By allowing ads to appear on this site, you support the local businesses who, in turn, support great journalism.
Should you be worried about princess mania?
Is the princess craze hurting or helping your daughter's self-esteem? - photo by Susan Swann
The "princess debate" rages on in the media. Is all this targeted princess marketing good or bad for our girls? In her article, Rebecca Hain claims that "the princess culture always reduces girls' interests to being pretty and finding romance." Hains further states that because we find a sea of princesses everywhere, the princess culture "actually limits young girls' imaginations."

Can our girls really love pink and still be strong?

In another article, writer Peggy Orenstein concludes that "princesses are in fact a sign of progress, an indication that girls can embrace their predilection for pink without compromising strength or ambition; that at long last they can have it all."

What does a real expert have to say about princesses?

To resolve the princess debate in my own mind, I turned to an expert on the subject: my almost-three-year-old granddaughter. Her uncatagorical opinion on the debate was simply, "We need princesses." Since she didn't elaborate further, I was left to my own devices. Was she right? As something of a self-proclaimed feminist, could I accept my granddaughter's assertion that we need princesses? And if so, why do we need them?

Cinderella and Snow White vs. Belle and Anna

Clearly we don't need princesses if our focus on them is based only on their beauty, clothes, and perfection, accompanied by a relentless drive to find themselves a handsome prince. Focusing only on those things about princesses really does limit our imaginations. Cinderella and Snow White are more of the helpless variety of princesses. The kind of princesses I grew up with.

Today's princesses have much more sass and attitude; a combination of grit and grace, if you will. Princess Belle faced down a scary beast, selflessly rescued her father and stood up to the shallow townspeople. Tough as nails Princess Anna possessed the kind of true love that saved her sister. In the end, Anna realized that her prince's looks were truly only skin deep and that lurking in his chest beat an evil and narcissistic heart. So she chose instead a simple but genuine ice man who had been raised by trolls. Neither Belle nor Anna were damsels in distress in need of rescue.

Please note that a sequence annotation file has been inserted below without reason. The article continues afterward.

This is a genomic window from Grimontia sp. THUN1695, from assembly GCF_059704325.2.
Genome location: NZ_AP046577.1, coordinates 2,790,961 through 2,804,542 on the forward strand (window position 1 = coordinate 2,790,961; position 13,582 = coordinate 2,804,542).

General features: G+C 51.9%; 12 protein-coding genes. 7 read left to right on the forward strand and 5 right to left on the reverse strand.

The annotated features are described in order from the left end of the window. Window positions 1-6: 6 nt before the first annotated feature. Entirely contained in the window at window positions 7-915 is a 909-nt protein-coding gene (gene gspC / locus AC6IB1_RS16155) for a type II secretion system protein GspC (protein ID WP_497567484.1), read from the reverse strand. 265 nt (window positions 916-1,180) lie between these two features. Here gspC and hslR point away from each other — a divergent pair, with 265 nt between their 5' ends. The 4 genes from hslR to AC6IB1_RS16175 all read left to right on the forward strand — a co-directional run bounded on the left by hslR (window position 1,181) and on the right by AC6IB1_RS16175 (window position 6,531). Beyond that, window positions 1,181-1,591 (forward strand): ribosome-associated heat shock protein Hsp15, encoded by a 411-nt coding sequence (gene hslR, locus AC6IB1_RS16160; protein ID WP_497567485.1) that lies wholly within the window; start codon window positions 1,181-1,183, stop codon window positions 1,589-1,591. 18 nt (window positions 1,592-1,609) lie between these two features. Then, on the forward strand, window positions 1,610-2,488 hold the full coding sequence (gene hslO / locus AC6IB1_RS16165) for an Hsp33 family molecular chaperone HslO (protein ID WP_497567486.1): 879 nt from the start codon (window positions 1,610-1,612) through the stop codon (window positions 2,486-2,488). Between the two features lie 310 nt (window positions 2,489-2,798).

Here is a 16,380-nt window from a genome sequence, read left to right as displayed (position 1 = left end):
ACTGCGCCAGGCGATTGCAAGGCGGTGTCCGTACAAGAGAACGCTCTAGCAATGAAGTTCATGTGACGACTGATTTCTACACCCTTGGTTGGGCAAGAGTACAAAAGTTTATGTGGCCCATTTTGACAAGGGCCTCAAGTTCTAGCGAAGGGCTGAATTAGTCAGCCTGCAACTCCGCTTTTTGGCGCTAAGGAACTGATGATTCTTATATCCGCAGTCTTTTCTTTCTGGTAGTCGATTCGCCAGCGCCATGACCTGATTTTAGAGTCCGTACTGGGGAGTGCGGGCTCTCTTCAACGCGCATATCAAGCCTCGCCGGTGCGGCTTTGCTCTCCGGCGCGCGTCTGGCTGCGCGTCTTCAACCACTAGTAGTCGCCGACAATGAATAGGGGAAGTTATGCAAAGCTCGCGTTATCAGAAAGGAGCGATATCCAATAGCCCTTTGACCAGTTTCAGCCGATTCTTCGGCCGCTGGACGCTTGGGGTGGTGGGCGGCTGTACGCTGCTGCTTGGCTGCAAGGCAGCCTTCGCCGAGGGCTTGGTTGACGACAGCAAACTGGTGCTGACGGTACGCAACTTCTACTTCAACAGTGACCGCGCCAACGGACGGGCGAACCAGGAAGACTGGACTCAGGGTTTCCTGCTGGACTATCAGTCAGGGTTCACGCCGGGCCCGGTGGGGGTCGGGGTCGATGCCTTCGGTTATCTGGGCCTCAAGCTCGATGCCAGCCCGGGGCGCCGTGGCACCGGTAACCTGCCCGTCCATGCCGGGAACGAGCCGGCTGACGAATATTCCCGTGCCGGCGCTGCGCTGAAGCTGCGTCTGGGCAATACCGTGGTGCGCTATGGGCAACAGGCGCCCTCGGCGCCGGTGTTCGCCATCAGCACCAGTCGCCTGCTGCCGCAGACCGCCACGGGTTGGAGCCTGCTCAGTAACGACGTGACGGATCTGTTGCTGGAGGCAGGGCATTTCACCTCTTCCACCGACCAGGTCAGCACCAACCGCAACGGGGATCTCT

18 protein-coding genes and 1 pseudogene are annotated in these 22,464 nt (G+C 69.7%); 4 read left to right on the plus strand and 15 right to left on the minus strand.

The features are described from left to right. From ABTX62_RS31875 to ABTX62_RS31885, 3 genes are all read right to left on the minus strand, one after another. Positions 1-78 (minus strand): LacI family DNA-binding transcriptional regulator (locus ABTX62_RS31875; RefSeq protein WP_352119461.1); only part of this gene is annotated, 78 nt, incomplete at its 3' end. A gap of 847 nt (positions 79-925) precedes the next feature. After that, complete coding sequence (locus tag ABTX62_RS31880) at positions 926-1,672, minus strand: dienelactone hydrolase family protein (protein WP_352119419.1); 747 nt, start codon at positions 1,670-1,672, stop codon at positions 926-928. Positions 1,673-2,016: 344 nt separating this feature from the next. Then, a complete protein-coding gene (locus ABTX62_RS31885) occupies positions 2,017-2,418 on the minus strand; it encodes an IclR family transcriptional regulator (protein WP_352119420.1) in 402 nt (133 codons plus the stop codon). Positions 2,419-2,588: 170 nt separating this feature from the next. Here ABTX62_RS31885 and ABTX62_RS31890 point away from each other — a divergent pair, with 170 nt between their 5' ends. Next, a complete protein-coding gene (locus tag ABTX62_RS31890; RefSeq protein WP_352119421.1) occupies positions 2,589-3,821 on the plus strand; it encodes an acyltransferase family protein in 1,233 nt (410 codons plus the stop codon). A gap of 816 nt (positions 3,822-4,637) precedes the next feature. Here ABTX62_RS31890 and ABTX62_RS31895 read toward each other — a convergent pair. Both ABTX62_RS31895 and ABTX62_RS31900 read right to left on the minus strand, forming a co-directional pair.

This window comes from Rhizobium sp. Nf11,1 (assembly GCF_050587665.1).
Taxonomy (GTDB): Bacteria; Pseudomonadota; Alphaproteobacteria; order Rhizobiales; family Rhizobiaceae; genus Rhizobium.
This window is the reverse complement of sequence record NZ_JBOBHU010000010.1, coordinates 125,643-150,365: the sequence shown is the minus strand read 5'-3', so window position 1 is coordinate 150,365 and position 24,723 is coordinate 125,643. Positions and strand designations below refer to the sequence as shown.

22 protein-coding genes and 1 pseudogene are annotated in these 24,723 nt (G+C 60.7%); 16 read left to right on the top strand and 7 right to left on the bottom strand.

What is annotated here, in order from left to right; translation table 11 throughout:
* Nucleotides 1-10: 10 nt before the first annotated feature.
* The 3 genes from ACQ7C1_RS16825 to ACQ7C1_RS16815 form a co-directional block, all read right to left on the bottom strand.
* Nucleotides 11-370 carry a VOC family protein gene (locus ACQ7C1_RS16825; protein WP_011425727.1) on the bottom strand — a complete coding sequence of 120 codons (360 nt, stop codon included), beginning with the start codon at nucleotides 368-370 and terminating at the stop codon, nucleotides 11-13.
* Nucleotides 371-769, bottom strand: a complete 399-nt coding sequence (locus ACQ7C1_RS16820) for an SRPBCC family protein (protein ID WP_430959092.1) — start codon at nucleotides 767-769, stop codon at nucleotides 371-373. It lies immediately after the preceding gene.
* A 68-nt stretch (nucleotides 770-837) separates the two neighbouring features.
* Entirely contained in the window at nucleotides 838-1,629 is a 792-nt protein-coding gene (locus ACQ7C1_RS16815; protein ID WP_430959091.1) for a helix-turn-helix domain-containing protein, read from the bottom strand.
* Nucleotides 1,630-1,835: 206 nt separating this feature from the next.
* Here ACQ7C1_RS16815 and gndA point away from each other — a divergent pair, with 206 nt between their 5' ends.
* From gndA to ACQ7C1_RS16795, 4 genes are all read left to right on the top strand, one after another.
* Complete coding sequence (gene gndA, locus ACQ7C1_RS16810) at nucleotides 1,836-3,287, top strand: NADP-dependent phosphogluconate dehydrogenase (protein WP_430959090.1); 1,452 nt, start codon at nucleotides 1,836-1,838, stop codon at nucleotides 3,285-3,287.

What qualities make up a true princess?

The Urban Dictionary defines a princess as someone who "carries herself with poise and dignity and makes choices based on what's right, rather than how she feels. She is...selfless...thinks of gentle and generous." Today's princesses are also brave and smart. Not bad qualities for girls of any age to emulate. Given the ubiquitous nature of princesses, let's use them wisely to help us teach our daughters to focus less on self and more on caring about others. Let's use princesses to teach our daughters about strength and resilience.

Maybe we really do need princesses

Dr. Suess once proclaimed, "Life is a great balancing act." And I think he's right. My little granddaughter loves Elsa and Anna, but she loves Doc McStuffins and Thomas the Tank Engine just as much. She lives in a world of race cars and crowns. Nothing limits her imagination. She is growing up believing she can have it all. And who knows? Maybe she can.

As long as our daughters and granddaughters realize that the best princesses are not defined by outward beauty and perfection, but by inner kindness and strength, perhaps we really do need princesses. Maybe we should all learn to relax about the whole princess thing and just have fun with it.
Sign up for our E-Newsletters